Wednesday, May 14, 2014

Ryukyu Kingdom after 1609: Central and Local Government Bodies

The King, his Chief Councillor or Sessei, and the Three Councillors called the Sanshikan constituted the top level of the Shuri royal government.

Fifteen officials below them controlled the operations of the seven central government departments, which were divided into a Board of Finance, and a Board of General Affairs.

Anything related to financial matters (taxes) was under the jurisdiction of the Board of Finance.  Tax collection was so important that each of the sanshikan also supervised one of the Board of Finance’s departments.  The Board of General Affairs handled all other matters. 

Agencies under Board of Finance 

·         Department of Domestic Affairs - This department was responsible for agricultural administration, and perhaps more importantly, for collection and storage of tax goods.  It consisted of nine bureaus. 

·         Department of Land Control – The department’s primary function was to monitor and audit the assignment of lands, inspections, and payments of government stipends to the fief holders. They also monitored maritime affairs and tax cloths. It consisted of six bureaus. 

In the feudal system, lands were granted to persons in return for a pledge of service (enfeoffment).  Ryukyu was initially valued 89,000 koku by Satsuma, with 50,000 stipulated for public expenditure, and 39,000 for stipend payments to aristocrats. 

·         Department of Provisions – Consisting of six bureaus, this department handled food procurement matters within the royal palace, and the stockpiling of grains and food for emergencies, which each village was required to maintain.  Another function was to monitor and control the growing and cultivation of sugar cane, a highly valuable tax export item.  They also were in charge of forest management and conservation, to control how many trees were cut per year to avoid deforestation.   

Agencies under the Board of General Affairs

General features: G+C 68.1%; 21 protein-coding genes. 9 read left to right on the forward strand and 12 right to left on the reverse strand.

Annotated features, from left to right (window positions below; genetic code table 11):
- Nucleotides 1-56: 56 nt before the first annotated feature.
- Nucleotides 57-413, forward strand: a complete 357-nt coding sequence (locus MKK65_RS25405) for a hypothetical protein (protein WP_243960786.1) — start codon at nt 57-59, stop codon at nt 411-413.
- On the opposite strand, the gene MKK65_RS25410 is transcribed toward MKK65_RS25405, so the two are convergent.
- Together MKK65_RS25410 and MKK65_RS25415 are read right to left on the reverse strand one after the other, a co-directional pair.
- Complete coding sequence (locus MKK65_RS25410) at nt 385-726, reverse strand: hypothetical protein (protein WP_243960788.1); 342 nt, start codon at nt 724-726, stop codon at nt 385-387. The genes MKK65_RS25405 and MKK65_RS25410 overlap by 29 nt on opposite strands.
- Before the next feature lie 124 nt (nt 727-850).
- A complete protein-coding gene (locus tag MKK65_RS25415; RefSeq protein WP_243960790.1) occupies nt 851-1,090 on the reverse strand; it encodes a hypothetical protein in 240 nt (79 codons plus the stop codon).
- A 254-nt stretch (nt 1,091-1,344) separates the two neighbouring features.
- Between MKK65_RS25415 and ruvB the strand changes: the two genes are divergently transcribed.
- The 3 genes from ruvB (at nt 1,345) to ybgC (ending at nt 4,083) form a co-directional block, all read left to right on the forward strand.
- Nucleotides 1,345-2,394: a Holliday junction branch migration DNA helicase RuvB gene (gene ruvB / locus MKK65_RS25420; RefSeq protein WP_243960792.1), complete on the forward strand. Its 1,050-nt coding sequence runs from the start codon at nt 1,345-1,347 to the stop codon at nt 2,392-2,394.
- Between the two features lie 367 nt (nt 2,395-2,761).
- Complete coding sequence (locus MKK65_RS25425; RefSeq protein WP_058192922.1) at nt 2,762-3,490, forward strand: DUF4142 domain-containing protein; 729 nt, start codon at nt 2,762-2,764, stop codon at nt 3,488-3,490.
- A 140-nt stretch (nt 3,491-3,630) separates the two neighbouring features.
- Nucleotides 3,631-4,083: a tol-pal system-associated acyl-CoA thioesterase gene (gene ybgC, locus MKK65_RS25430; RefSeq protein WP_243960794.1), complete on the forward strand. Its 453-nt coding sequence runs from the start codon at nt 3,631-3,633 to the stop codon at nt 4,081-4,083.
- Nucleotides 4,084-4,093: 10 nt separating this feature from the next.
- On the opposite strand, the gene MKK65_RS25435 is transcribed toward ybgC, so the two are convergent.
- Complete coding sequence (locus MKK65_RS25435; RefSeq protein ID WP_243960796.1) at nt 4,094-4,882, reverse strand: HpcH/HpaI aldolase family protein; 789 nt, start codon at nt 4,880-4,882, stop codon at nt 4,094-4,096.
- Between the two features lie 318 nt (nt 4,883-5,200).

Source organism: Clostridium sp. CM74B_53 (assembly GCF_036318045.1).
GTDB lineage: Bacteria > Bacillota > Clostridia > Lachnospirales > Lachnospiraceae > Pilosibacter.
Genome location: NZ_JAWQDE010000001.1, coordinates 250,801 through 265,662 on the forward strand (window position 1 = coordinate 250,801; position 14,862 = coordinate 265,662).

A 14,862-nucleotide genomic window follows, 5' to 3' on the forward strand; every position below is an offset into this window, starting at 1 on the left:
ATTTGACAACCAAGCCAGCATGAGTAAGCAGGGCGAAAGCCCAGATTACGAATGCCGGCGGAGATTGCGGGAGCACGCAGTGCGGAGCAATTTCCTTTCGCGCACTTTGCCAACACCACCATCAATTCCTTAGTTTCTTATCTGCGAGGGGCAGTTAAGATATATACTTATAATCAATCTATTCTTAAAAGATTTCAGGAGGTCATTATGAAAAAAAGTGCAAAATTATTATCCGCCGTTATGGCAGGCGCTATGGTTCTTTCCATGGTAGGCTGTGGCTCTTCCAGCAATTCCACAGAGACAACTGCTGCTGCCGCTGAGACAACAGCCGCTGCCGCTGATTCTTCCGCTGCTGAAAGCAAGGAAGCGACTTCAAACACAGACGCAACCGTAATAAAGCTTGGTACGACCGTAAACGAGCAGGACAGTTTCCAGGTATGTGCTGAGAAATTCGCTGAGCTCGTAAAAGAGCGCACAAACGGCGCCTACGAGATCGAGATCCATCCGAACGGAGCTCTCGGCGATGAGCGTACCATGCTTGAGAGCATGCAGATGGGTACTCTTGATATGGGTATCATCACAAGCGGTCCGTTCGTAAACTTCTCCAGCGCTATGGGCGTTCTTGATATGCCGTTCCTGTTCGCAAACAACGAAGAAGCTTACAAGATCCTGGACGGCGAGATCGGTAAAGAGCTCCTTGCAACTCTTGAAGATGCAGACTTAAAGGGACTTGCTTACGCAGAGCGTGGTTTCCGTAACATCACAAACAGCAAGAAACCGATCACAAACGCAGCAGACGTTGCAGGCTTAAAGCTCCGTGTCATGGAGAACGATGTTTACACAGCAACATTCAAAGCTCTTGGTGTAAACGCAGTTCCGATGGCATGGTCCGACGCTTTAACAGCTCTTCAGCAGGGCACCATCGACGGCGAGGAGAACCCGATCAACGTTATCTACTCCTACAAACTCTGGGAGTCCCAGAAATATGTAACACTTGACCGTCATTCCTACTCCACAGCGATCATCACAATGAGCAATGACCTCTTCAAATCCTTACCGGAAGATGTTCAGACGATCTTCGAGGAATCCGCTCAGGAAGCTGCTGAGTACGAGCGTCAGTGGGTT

·         Department of External Affairs – This department consisted of four bureaus and handled the activities of Naha and Kume regarding foreign affairs, especially tribute missions to China.  Chief envoys on tribute missions came from Kume.    Another bureau supervised the National Academy and other schools in Shuri.  The Bureau of Genealogy, created in 1690, was also part of this department. 

·         Department of Palace Affairs – Five bureaus in this department supervised the workforce, palace attendants to the royal family, court functions, and matters related to palace affairs. They also monitored the crafting of stone, metal, and wood used to make utensils, mats, and other goods  for the royal family. A fourth bureau supervised shell-craft works. 

·         Department of Tomari – This department handled the local affairs of Tomari.  It included the Bureau of Household Registry  to record births and deaths of aristocracy.  Its work supplemented that of the Bureau of Genealogy.  The purpose was to keep records in order to handle disputes of succession.  Births and deaths of commoners was not recorded.  A Bureau of Temples and Shrines controlled the  affairs of Buddhist and Shinto shrines.  Other bureaus were those of Fire, Police Inspection, Repair and Maintenance, Smithery, and Tile Works. In all, there were a total of eight bureaus.